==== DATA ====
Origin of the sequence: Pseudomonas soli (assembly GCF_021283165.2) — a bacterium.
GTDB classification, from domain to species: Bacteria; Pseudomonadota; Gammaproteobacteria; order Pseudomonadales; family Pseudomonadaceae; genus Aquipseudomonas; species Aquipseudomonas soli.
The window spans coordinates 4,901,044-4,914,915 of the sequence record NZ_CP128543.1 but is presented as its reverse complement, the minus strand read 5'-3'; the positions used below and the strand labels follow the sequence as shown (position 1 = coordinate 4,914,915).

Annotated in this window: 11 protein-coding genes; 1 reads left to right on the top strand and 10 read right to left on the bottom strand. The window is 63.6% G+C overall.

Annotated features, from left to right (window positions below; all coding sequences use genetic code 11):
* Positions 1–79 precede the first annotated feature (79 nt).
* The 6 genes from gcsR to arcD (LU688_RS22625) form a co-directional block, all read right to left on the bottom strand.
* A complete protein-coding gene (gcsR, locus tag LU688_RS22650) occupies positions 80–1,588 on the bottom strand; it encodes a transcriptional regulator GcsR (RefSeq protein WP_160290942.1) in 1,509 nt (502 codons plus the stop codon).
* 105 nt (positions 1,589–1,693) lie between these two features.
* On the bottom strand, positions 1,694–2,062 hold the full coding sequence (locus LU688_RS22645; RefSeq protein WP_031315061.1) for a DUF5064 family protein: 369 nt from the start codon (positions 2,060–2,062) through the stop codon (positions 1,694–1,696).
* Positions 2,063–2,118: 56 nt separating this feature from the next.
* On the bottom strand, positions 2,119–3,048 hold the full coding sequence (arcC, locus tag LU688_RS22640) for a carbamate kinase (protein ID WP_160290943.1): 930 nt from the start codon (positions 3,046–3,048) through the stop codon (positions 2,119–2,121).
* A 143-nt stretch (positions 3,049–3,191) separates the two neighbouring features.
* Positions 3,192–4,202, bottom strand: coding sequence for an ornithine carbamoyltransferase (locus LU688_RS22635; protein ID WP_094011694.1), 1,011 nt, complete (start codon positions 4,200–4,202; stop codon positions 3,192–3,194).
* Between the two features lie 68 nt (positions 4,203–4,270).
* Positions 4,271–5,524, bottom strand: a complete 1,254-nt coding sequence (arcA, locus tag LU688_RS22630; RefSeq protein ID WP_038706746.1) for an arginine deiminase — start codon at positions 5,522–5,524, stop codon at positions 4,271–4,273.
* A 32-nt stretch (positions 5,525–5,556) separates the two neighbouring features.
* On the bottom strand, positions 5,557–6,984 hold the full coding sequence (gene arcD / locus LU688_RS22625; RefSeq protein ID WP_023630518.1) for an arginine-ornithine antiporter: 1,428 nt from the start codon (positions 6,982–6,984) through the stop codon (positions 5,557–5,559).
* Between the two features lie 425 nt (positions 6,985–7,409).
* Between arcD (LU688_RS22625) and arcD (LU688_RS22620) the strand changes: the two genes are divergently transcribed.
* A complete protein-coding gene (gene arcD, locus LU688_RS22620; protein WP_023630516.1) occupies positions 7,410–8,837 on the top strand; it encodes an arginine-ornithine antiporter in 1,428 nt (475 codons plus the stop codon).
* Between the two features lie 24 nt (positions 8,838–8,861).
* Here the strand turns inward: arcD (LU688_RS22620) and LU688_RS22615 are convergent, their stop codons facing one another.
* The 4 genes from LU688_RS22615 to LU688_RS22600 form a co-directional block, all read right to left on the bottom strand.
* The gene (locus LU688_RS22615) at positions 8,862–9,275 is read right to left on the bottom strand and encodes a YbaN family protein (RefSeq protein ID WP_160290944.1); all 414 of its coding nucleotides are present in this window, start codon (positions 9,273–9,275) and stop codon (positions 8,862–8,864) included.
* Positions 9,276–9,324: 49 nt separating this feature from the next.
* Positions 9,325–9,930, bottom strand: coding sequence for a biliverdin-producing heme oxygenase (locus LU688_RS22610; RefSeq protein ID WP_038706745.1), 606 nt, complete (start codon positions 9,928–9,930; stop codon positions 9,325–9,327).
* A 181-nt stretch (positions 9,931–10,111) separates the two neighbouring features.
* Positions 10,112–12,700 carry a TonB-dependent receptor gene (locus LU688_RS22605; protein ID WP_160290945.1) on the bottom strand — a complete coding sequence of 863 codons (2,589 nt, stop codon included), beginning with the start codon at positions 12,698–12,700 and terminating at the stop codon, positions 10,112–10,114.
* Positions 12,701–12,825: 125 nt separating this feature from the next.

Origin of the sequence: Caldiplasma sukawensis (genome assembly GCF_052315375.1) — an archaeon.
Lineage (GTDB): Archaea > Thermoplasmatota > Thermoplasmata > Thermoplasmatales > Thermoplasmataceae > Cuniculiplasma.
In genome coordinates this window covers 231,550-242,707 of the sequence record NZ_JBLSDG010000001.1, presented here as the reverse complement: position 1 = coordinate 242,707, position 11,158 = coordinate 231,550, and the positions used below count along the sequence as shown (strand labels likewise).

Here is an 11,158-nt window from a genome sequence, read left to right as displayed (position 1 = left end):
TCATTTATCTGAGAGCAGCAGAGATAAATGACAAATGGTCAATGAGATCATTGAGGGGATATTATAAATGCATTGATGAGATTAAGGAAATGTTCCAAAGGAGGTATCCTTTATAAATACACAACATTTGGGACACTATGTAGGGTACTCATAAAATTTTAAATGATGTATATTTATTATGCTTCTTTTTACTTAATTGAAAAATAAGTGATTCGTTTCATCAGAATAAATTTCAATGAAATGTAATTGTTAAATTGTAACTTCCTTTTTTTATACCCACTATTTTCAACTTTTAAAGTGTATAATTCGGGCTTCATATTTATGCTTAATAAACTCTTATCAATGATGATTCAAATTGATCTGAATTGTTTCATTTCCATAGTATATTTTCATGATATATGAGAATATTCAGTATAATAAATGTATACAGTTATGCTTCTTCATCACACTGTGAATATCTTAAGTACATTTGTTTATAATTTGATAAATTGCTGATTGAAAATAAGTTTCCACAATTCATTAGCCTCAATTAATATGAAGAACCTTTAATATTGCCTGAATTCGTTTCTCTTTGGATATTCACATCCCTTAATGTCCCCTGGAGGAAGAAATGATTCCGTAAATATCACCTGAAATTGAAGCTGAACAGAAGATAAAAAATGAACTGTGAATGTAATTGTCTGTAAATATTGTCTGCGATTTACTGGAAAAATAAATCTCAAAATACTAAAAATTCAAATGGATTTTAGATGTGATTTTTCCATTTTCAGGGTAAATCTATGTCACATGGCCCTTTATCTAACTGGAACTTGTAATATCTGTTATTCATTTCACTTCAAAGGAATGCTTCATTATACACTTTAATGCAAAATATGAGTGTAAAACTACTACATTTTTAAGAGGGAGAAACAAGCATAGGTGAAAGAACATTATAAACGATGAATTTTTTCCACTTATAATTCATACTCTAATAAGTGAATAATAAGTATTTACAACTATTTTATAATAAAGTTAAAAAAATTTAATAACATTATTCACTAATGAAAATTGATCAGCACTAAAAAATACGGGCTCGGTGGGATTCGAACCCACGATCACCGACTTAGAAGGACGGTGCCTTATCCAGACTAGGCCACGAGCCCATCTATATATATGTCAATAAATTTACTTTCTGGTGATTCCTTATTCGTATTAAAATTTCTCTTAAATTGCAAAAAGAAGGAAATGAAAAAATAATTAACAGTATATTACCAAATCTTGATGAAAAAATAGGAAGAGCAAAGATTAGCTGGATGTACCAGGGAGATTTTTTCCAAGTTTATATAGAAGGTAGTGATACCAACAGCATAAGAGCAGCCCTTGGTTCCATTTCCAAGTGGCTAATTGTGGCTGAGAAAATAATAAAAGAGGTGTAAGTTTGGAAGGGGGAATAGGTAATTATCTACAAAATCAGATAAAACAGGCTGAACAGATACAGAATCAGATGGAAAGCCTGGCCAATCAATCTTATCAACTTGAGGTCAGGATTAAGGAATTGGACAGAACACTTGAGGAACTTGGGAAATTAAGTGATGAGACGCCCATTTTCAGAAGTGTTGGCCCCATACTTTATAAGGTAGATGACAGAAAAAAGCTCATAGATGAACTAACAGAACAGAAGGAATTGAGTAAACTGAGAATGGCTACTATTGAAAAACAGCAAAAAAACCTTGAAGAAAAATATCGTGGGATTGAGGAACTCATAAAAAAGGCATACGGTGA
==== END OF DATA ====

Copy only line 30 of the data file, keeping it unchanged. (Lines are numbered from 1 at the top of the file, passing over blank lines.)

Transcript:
* Positions 12,701–12,825: 125 nt separating this feature from the next.